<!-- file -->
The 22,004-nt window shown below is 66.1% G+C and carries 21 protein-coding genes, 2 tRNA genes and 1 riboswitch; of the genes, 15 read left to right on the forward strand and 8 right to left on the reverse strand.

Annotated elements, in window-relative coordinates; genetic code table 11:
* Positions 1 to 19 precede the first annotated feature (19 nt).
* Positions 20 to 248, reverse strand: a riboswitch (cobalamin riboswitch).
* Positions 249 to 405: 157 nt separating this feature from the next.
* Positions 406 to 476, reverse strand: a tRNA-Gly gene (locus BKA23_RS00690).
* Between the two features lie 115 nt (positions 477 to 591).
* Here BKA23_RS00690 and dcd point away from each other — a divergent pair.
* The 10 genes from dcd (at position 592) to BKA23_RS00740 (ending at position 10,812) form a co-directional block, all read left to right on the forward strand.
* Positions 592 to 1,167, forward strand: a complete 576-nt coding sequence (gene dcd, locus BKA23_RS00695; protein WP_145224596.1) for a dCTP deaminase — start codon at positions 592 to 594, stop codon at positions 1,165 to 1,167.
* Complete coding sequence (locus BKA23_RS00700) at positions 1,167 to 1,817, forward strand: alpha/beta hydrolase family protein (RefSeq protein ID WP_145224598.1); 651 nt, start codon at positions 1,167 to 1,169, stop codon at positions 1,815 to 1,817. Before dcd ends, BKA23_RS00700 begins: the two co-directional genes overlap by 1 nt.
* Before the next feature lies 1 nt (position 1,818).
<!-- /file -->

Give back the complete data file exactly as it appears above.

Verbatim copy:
The 22,004-nt window shown below is 66.1% G+C and carries 21 protein-coding genes, 2 tRNA genes and 1 riboswitch; of the genes, 15 read left to right on the forward strand and 8 right to left on the reverse strand.

Annotated elements, in window-relative coordinates; genetic code table 11:
* Positions 1 to 19 precede the first annotated feature (19 nt).
* Positions 20 to 248, reverse strand: a riboswitch (cobalamin riboswitch).
* Positions 249 to 405: 157 nt separating this feature from the next.
* Positions 406 to 476, reverse strand: a tRNA-Gly gene (locus BKA23_RS00690).
* Between the two features lie 115 nt (positions 477 to 591).
* Here BKA23_RS00690 and dcd point away from each other — a divergent pair.
* The 10 genes from dcd (at position 592) to BKA23_RS00740 (ending at position 10,812) form a co-directional block, all read left to right on the forward strand.
* Positions 592 to 1,167, forward strand: a complete 576-nt coding sequence (gene dcd, locus BKA23_RS00695; protein WP_145224596.1) for a dCTP deaminase — start codon at positions 592 to 594, stop codon at positions 1,165 to 1,167.
* Complete coding sequence (locus BKA23_RS00700) at positions 1,167 to 1,817, forward strand: alpha/beta hydrolase family protein (RefSeq protein ID WP_145224598.1); 651 nt, start codon at positions 1,167 to 1,169, stop codon at positions 1,815 to 1,817. Before dcd ends, BKA23_RS00700 begins: the two co-directional genes overlap by 1 nt.
* Before the next feature lies 1 nt (position 1,818).